is pretty handy if you own a guitar. First of all, it's
FREE with your computer. Free is good. But there are a couple
of things that make it very useful with your guitar. Here
is some information on what I have done, through trial and
error over the years. Hopefully it will help you. :-)
you need a device, basically a pre amp, to bridge the gap
and make the guitar loud enough to mix in Garageband. Can
you just plug your guitar into your Mac with just a cord
adaptor? Yes. But it will not have enough power to be heard?
Not really. (I experimented with this myself).
are a host of devices, but I use (for simplicity) an M-Audio
Fast Track. Since the version I have, there are some
newer ones out, but they should all essentially do the same
thing. Also, it included a software program, which I never
installed, since it's already compatible with Garageband
out of the box. (Oh yeah!)
device is USB. Once plugged into your computer, open
Systems Preferences, choose
the Sound icon, and choose
the Input tab. Choose M-Audio
Fast Track. This will tell the computer to use the
M-Audio device, instead of the built in microphone on your
computer. (it's easy to change back the same way for other
projects, or normal everyday use).
worry that it says "The selected device has no input
controls" It automatically works with Garageband.
I recommend you plug in your guitar to the M-Audio, and
be ready to play around with Garageband and record if you
want. Once the guitar is plugged in, and the M-Audio device
is plugged in with the USB, a blue
light on the front will let you know it is now powered.
you strum the guitar, you will see the green
lights flash on the front of the M-Audio device. It
recognizes your instrument.
go ahead and open Garageband.
should see a screen like below:
trust me, there is a ton of very cool stuff this software
can do. And I will go over much of that later. But for now,
let's cover getting your guitar hooked up so you can start
playing, rocking, and later, recording. :-)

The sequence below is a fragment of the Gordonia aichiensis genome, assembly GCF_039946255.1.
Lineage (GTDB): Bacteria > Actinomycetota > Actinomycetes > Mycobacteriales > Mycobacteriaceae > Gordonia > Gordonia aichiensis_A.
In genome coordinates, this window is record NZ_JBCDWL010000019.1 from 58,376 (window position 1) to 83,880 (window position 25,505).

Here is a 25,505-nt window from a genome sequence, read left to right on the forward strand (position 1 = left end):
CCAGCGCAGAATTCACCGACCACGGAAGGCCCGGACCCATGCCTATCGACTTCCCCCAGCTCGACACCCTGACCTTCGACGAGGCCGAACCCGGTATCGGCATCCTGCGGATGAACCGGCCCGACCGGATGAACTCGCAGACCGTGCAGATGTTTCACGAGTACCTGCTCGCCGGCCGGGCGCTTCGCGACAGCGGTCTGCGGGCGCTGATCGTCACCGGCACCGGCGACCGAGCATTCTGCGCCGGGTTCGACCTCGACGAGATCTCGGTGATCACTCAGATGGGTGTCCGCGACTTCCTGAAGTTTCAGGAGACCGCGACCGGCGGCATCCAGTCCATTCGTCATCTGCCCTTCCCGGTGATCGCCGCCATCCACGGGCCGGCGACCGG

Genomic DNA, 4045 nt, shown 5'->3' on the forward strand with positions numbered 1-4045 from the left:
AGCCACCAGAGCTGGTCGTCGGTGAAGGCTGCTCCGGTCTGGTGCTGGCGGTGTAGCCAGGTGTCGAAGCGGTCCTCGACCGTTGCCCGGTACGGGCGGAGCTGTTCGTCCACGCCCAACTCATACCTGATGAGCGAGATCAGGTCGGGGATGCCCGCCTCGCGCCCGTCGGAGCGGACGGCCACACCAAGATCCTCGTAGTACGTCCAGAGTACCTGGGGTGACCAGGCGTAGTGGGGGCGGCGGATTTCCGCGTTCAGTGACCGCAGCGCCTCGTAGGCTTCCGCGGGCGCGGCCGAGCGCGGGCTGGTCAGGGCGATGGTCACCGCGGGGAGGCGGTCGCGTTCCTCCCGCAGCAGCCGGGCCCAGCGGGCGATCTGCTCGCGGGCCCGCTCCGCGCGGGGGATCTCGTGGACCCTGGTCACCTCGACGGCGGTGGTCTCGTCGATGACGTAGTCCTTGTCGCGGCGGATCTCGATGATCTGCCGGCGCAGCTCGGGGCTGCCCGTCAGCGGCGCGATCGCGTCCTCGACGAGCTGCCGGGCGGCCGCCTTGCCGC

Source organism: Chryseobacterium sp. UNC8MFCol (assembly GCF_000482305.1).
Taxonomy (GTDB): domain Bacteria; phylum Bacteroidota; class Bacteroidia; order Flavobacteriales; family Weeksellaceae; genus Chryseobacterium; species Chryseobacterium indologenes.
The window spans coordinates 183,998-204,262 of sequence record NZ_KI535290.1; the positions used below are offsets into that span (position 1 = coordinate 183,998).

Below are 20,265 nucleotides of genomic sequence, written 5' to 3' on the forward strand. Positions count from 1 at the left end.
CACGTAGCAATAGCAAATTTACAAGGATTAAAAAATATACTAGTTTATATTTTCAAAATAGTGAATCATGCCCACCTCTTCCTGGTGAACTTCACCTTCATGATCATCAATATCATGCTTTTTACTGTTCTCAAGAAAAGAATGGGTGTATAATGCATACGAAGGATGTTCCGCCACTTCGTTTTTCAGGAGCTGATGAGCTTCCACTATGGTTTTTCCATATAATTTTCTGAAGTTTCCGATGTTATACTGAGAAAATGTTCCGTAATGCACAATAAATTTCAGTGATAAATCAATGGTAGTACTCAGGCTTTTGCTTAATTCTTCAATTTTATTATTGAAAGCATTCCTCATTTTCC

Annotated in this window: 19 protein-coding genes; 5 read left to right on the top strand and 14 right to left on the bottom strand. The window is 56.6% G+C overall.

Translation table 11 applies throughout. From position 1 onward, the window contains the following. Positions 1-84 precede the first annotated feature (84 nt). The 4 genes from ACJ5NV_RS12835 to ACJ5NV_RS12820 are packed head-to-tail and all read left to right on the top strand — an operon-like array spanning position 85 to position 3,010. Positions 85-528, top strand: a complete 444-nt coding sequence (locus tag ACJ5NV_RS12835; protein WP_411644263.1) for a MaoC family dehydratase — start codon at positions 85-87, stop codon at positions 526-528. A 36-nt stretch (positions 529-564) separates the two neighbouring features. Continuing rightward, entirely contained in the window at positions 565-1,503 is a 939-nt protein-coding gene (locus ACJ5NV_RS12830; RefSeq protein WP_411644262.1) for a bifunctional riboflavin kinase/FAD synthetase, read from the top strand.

you open Garageband, you will see a screen like this below.
Notice I have clicked on and hi lighted the Guitar
Icon. (Hmm, looks like a Les Paul)
click on the Guitar Icon, and you will see a new window
like below. In the "Save As":
field, you can name your new project whatever you want.
(the "Where" only determines where you want to
save the project, and in my case, I like to save files to
Tempo (of your project)
is set by you. In this example, it's at 120 bpm (beats per
minute). You can change it by moving the slider. (don't
worry, you can change the tempo later on your project if
you want to).
key is set as well, in the case, "C",
and in Major. If you don't
know what key you want, just start it with this setup, you
can change it later as well.
the Create button to
should now see a screen similar to this. Notice in the upper
right corner two buttons, the one in blue is labeled GUITAR
TRACK, the other is MASTER TRACK. When
you click on the Guitar Track, you should see the
front of an amplifier. Clicking on the Master Track
will show you the back of the amp. I've added two extra
closeup images below to help see what we are doing.
where the red arrow
is pointing. That is a pull down menu, that lists some preset
guitar / amp setups for various guitar sound / tones. I
have chosen "Clean Combo" her, just to play with
for our example. Choosing a setup will automatically
show a specific amp selection, and the pedals to go with
this setup, we have a small all-in-one guitar amp (reminds
me of a Vox) and two pedals, a Sustain and a Delay pedal.
If you click on the foot pedals, you can adjust them. But
before we play with that, let's make sure you can hear your
guitar, and can record.
in the image below, you can see what is going on with the
guitar track. Notice it is labeled with the Clean Combo
tag also. There is a small dial for balance, and a volume
control for this specific track.
this point, you are probably strumming your guitar and going
WTF, I don't hear anything. So let's take care of that now.